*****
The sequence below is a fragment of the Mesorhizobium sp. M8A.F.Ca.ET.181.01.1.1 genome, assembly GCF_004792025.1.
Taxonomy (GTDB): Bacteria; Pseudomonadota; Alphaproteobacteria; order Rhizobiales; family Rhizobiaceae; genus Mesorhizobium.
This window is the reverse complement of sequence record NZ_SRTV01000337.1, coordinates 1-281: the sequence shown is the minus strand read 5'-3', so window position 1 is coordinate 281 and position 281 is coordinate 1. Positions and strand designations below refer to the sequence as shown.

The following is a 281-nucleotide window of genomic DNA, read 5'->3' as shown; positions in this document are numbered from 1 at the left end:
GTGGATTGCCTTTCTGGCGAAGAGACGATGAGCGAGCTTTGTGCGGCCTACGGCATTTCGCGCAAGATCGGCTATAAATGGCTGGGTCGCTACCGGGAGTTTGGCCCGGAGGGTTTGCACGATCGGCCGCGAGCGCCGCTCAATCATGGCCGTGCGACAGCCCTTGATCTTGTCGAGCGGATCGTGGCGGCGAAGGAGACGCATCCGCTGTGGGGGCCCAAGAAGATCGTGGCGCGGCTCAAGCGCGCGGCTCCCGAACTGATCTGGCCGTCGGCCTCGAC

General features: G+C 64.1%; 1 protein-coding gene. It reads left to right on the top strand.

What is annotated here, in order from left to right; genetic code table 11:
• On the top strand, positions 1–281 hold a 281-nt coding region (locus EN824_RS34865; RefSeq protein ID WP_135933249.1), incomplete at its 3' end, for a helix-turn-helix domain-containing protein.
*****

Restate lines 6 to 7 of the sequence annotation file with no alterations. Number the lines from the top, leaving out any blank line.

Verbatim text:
General features: G+C 64.1%; 1 protein-coding gene. It reads left to right on the top strand.

What is annotated here, in order from left to right; genetic code table 11: